Translation and the Literary Canon

While working on the DLIT project’s database of Dutch to Romanian translations, I was surprised to notice that some of the most translated Dutch writers into Romanian were not necessarily, say, the “Big Three” (neither Reve nor Hermans have been translated into Romanian yet), but rather names that would less likely come to mind when thinking of representative Dutch writers. This made me curious to what extent the Dutch translations into Romanian reflect the Dutch literary canon and, as a thought experiment, what would a Dutch literary canon look like if only based on the Dutch literary translations into Romanian. 

Over the past 25 years, two main attempts have been made to establish a Dutch literary canon. The first modern Dutch literary canon was compiled in 2002 by the Maatschappij der Nederlandse Letterkunde and comprises the literary works of about 100 literary authors in the Dutch language speaking area. The second, referred to as the Canon van de Vlaams-Nederlandse literatuur was put together by KANTL in 2015, encompasses 51 titles and is aimed at bringing a more in depth focus on Flemish-Dutch literature. These are the two versions of the canon that I will henceforth be referring to.

The Dutch to Romanian translations database shows that there are little over 105 writers from a Dutch-speaking area that have been made accessible to Romanian readers with a full-book of their own, excluding those contained within anthologies or poetry magazines. It is also important to add that referring to it as the whole Dutch speaking area is somewhat of a stretch since none of the translated works belong to a Dutch writer born outside of The Netherlands or Belgium. Moreover, not even the North-South divide is very well represented in translation as only less than twenty of the translated writers are Flemish.

If the Dutch literary translations into Romanian Canon were to be based on the writers with the most reissued books (assuming that this would be a sign of their popularity), Cees Nooteboom would supercede Multatuli in this hypothetical canon. Nooteboom is the writer with the highest number of books translated into Romanian, and has the most reissues (four reissues for his book Het volgende verhaal). He would then be closely followed by Huizinga whose book Herfsttij der Middeleeuwen has been reprinted four times, while his Homo Ludens has had three reissues. Other books that have been republished multiple times are Het dagboek van Anne Frank (three times) Couperus’ Iskander (twice) and Annelies Verbeke’s Slaap (twice).

Name of the writer

Nr. of translated books

Titles of the translated books

1. Louis Couperus


De komediantenIskanderVan oude mensen, de dingen die voorbij gaan

2. Johan Huizinga


Homo LudensNederland's beschaving in de zeventiende eeuwErasmusHerfsttij der Middeleeuwen

3. Hubert Lampo 


De Madonna van NedermunsterClarissa en de poezenDe komst van Joachim StillerPlato in bezettingstijd

4. Harry Mulisch


SiegfriedDe aanslagDe diamant

5. Cees Noteboom


Het volgende verhaalPhilip en de anderenRituelenParadijs verlorenAllerzielen

6. Paul van Ostaijen


Bezette stadHet sienjaalDe bende van destronk, Groteske verhalen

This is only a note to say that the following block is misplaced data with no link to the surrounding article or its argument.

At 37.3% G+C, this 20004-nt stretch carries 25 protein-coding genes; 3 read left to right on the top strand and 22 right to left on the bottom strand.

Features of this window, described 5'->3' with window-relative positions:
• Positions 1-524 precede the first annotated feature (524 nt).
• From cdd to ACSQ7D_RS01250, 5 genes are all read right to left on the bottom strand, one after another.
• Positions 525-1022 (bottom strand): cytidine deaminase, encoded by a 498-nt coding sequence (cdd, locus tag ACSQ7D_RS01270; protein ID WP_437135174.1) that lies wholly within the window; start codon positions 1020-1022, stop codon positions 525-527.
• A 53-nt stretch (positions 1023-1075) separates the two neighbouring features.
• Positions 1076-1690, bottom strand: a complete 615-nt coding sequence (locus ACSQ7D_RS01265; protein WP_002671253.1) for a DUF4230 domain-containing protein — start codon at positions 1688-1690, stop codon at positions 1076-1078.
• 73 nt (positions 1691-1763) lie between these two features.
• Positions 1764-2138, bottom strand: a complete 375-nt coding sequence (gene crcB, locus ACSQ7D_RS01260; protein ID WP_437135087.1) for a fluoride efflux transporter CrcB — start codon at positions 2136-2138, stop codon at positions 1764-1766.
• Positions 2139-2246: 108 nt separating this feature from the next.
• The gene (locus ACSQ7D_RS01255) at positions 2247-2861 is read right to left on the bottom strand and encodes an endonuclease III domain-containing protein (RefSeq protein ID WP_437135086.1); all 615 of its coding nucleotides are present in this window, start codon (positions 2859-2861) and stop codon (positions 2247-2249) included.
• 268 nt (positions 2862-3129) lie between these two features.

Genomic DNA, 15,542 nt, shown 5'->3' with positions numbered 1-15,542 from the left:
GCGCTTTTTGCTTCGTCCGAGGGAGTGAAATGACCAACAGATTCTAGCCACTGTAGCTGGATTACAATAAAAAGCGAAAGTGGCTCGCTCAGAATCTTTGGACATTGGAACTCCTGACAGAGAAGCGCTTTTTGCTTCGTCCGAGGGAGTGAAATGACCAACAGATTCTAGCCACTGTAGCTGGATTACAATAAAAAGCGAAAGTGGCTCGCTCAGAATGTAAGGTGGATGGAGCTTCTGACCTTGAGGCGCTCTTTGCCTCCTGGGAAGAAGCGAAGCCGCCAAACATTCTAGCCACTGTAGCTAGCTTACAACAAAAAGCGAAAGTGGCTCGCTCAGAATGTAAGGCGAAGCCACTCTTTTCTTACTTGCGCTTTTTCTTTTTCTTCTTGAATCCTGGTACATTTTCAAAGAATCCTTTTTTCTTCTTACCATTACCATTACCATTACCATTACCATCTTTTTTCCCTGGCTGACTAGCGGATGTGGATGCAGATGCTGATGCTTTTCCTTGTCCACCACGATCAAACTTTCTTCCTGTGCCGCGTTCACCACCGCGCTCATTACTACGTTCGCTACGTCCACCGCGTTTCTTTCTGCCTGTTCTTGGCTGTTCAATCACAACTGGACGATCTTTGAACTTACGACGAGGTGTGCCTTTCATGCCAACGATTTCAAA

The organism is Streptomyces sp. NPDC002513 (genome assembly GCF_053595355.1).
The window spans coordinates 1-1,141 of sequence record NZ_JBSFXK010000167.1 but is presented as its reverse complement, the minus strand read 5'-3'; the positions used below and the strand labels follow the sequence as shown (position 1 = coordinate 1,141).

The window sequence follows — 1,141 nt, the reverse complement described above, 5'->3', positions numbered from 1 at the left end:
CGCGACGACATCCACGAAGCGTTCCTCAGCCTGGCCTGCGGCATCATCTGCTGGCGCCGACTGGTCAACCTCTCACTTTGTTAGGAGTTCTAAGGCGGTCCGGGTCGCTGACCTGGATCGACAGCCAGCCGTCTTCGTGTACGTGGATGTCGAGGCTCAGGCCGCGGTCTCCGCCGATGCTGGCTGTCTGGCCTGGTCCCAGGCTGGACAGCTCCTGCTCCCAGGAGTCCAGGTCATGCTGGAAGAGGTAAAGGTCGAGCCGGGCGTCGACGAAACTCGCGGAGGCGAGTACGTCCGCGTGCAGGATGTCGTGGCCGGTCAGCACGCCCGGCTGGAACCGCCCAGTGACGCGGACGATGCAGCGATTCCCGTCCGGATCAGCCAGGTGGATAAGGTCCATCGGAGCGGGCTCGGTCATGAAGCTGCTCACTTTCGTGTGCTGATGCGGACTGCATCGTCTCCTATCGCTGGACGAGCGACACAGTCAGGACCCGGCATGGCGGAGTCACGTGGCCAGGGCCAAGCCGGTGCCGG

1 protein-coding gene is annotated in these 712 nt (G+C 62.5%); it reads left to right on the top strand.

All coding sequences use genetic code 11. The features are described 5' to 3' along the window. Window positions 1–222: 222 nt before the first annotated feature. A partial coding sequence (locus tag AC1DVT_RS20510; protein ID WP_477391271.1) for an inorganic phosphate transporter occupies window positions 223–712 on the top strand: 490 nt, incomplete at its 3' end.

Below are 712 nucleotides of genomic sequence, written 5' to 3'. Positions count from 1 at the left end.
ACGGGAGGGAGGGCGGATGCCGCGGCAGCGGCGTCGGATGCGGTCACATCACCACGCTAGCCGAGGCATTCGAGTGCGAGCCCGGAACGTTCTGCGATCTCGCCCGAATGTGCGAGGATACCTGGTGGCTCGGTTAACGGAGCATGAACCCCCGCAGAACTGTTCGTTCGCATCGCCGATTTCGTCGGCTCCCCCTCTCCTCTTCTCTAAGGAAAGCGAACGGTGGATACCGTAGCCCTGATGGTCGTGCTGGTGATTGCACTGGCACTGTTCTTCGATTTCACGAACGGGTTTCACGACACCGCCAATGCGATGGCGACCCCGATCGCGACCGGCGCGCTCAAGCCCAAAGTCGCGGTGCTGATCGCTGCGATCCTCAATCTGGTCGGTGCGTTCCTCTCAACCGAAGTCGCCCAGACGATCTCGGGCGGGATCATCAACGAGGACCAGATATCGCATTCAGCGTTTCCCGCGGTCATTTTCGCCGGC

7. Simon Vestdijk


De koperen tuinDe kellner en de overlevenden,Het vijfde zegel: roman uit het Spanje der InquisitieRumeiland

8. Theun de Vries


Een spook waart door EuropaNieuwe rivierenHagel in het graanHet meisje met het rode haarGoud en schaduw- drie opstellen over Rembrandt en zijn tijd

If, on the other hand, the writers included in this hypothetical canon were to be chosen based on which one of them has more than one work published in a Romanian translation, the database shows that there are eight writers that distinguish themselves by having had more than two books published in Romania (first table) and eight writers with two books to their name in Romanian (second table). An important thing to be mentioned here is the fact that the Dutch and Flemish Literary Funds played a key role in the decision to publish (or not) one or more titles from the same writer. These funds grant the publishing houses subsidies in order to support the spread of Dutch literature, but they can only subsidize two titles from the same author (meaning that the costs for further titles fall entirely on the publishing house). 

Name of the writer

Titles of the translated books

1. Hugo Claus

Het verdriet van BelgiëOmtrent Deedee

2. Hendrik Conscience

De Leeuw van VlaenderenAvondstondenDe boerenkrijgDe geldduivel

3. Arend van Dam

Opschieten, oma!Met opa op avontuur

4. Tonke Dragt

De brief voor de koningGeheimen van het wilde woud

5. Arnon Grunberg

De geschiedenis van mijn kaalheidBlauwe maandagen

6. Hella Haasse

OerogDe tuinen van Bomarzo

7. Loek Koopmans

Drie wijzen uit het OostenHet boompje

8. Herman Teirlinck

Rolande met de blesZelfportret of Het galgemaal

Many of the writers mentioned in the two tables appear in the Dutch Literary Canon too but there are also a few somewhat surprising names. Looking at both tables, Hubert Lampo, Arend van Dam, Loek Koopmans or Theun de Vries are rather unexpected names (from today’s perspective) to be amongst the most translated Dutch writers into Romanian. While Theun de Vries’ presence on the list might be easier to justify given his well-known sympathy for the Communist Party, it would be interesting to know why the other mentioned writers became so popular in Romania – was it to do with the translator or the publishing house being very supportive of his work? Was the decision influenced by the fact that, at the time when he was first translated (in 1977) he had also been translated in Russia, Poland and Czechoslovakia, countries with a similar background at the time?